In a rural field on a little-traveled loop just west of Kerrville stands a sight right out of the set of Spinal Tap -- a miniature replica of the Stonehenge monolith.
Stonehenge II stands just north of Hunt, in the middle of the Texas Hill Country. It's an oddity you might miss if you weren't looking for it, or if you're used to seeing top-hatted moai standing sentinel over farmland. The statues were built by Al Shepperd and his neighbor, Doug Hill, a tile contractor and builder. Hill had finished building a patio in his own home when he was left with a single, large slab of limestone he offered to Shepperd. Shepperd, oddly, decided to stand the slab straight up in the middle of a field on his property.
A few months later, Shepperd asked Hill to help him build a 13-foot arch to make the limestone more visible from the road. He apparently wanted to create the attraction for publicity. Once the arch was added, Shepperd, who had visited the original Stonehenge near Salisbury, England, couldn't help but see a resemblance.
It took Hill almost five months (with the assistance of three other workers) to finish the hollow, plaster-covered replica, under Shepperd's direction. Stonehenge II is 92 feet in diameter, about two-thirds the size of the original.
A few years after the circular monument was finished, Shepperd had another brainstorm. He commissioned Hill again to help him build two replica moai, the tiki-like structures that guard the Polynesian/Chilean island of Rapa Nui (also known as Easter Island). After a visit to Easter Island, Shepperd concluded that Stonehenge and the Moai had similar origins, despite being several thousand miles apart.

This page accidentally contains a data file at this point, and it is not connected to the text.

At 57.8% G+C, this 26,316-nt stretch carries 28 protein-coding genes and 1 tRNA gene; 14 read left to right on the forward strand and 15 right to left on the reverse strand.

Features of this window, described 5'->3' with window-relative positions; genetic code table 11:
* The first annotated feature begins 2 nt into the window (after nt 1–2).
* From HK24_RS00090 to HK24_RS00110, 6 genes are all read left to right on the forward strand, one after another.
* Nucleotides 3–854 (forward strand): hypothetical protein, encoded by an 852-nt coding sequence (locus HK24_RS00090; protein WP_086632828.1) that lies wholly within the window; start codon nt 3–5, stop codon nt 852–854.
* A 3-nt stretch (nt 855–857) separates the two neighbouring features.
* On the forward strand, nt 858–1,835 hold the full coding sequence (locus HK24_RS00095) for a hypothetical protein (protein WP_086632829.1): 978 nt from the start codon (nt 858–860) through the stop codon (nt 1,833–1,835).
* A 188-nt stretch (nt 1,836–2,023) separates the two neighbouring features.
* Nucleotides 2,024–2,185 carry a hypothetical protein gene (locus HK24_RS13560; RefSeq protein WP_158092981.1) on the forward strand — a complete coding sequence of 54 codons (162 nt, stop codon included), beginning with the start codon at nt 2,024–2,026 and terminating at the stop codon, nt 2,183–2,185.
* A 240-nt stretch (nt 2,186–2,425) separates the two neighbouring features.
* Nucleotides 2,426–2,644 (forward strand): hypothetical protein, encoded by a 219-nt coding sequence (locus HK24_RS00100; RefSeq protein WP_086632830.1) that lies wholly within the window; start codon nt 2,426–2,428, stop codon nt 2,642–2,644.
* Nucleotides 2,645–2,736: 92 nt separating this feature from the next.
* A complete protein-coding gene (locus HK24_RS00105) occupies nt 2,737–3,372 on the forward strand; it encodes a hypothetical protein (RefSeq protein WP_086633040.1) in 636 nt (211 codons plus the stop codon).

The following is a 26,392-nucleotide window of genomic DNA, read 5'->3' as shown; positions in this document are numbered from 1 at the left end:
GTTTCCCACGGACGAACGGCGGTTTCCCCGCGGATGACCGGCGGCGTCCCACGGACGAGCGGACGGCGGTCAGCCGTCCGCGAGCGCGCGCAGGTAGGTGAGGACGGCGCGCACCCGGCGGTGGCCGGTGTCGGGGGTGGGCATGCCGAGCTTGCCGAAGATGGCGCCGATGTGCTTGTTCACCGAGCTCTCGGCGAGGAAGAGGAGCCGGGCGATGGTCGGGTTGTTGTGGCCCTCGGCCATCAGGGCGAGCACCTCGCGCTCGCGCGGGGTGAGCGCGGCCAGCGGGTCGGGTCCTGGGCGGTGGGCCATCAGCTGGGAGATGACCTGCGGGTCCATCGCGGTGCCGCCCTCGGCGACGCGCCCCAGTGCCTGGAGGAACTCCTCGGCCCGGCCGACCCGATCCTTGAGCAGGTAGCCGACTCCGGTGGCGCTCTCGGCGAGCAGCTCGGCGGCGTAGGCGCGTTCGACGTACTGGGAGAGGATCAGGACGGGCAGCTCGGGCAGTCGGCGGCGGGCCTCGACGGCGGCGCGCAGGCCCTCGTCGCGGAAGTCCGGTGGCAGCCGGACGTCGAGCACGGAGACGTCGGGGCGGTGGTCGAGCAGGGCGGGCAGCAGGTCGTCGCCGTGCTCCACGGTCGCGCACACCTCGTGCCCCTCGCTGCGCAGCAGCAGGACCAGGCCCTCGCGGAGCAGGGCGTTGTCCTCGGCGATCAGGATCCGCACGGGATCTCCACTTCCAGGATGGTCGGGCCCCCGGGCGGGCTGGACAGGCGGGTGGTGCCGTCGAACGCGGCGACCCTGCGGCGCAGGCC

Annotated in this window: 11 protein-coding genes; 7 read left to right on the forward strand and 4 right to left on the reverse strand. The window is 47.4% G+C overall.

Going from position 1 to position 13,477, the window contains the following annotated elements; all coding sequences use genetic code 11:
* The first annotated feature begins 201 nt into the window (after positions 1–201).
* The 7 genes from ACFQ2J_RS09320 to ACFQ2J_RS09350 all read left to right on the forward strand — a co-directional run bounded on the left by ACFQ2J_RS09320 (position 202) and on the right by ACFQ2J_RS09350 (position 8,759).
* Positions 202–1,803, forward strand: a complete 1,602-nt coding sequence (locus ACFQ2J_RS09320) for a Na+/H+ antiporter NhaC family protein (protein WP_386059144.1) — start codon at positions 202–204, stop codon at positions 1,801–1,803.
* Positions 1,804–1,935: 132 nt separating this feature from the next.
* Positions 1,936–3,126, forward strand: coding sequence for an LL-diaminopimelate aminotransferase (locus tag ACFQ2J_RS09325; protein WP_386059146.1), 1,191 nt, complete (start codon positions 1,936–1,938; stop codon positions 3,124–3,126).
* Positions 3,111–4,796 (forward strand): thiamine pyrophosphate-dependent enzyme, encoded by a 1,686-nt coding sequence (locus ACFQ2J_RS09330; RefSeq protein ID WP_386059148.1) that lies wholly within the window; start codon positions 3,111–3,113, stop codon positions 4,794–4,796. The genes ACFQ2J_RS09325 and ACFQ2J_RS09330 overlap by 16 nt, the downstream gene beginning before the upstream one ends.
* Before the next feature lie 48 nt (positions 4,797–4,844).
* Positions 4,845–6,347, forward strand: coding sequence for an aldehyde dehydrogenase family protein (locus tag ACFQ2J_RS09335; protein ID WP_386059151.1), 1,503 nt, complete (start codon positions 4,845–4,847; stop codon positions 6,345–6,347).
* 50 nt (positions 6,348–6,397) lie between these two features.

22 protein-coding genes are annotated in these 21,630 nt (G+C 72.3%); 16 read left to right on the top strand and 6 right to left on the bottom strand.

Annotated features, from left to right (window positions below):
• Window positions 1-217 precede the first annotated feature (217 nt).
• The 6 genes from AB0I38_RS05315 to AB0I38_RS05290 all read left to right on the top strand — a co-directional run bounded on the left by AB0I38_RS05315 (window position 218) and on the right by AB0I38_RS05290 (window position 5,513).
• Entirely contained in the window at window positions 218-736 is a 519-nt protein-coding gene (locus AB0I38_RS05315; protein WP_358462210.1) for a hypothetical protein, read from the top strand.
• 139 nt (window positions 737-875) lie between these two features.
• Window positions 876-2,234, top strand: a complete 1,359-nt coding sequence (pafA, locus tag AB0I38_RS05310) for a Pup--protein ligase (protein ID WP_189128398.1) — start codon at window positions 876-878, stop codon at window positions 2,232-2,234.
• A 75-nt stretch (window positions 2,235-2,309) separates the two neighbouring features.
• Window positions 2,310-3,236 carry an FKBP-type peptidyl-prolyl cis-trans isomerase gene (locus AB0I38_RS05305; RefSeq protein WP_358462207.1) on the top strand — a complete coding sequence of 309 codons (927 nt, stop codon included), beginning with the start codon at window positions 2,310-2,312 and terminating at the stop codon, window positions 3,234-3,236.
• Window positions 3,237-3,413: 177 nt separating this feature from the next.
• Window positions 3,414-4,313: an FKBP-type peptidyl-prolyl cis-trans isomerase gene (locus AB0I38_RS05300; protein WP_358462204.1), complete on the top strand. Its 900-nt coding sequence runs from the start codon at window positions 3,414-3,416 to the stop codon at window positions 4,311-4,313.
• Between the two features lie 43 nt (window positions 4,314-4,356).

Shepperd died in 1994. His ashes were scattered on the site of his creation and the property is still owned by his family. Doug Hill still lives in the house across the street.
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SHOW ME HOW
Stonehenge II is free but there is donation box at the information kiosk for upkeep and repairs. Unlike the original Stonehenge, which has lasted more than 3,000 years, the plaster of Stonehenge II has not weathered so well.
How to get there: Take I-10 through San Antonio to Kerrville (260 miles, about 4 hours). Once in Kerrville, look for Hwy 27 West. Follow that to the fork for Hwy 39, about 6 miles, which will take you to Hunt. Take Hwy 39 another 6 miles until you see the right-side junction for FM 1340. After a few miles, Stonehenge II will be on your left. Look for the moai.
If you are interested in the scenic route instead, try this: Instead of turning on FM 1340, stay on Hwy 39 through Hunt as it winds south towards the Guadalupe River. You'll follow the hilly, winding road along the river, crossing small trickles in some places, until you reach a T with US Hwy 83. Turn right, heading north about 8 miles, and then turn right again at the junction for Hwy 41. After another 8 miles you'll turn right again at FM 1340, which will loop south back towards the river, taking you right by Stonehenge II. From there it's just a few miles further into Hunt. The total loop is about 66 miles and takes about an hour and a half.
Where to stay: Though it's possible to do this trip in a day, you'll have to get up early and not waste any time along the way. But what's the fun in that?
There are hundreds of bed and breakfasts near Hunt with river-front property that range anywhere from $80 and up. You could go high-brow and stay in one of the exotic ranches at upwards of $200 per night or opt to stay in one of the several reasonably-priced chain hotels in Kerrville.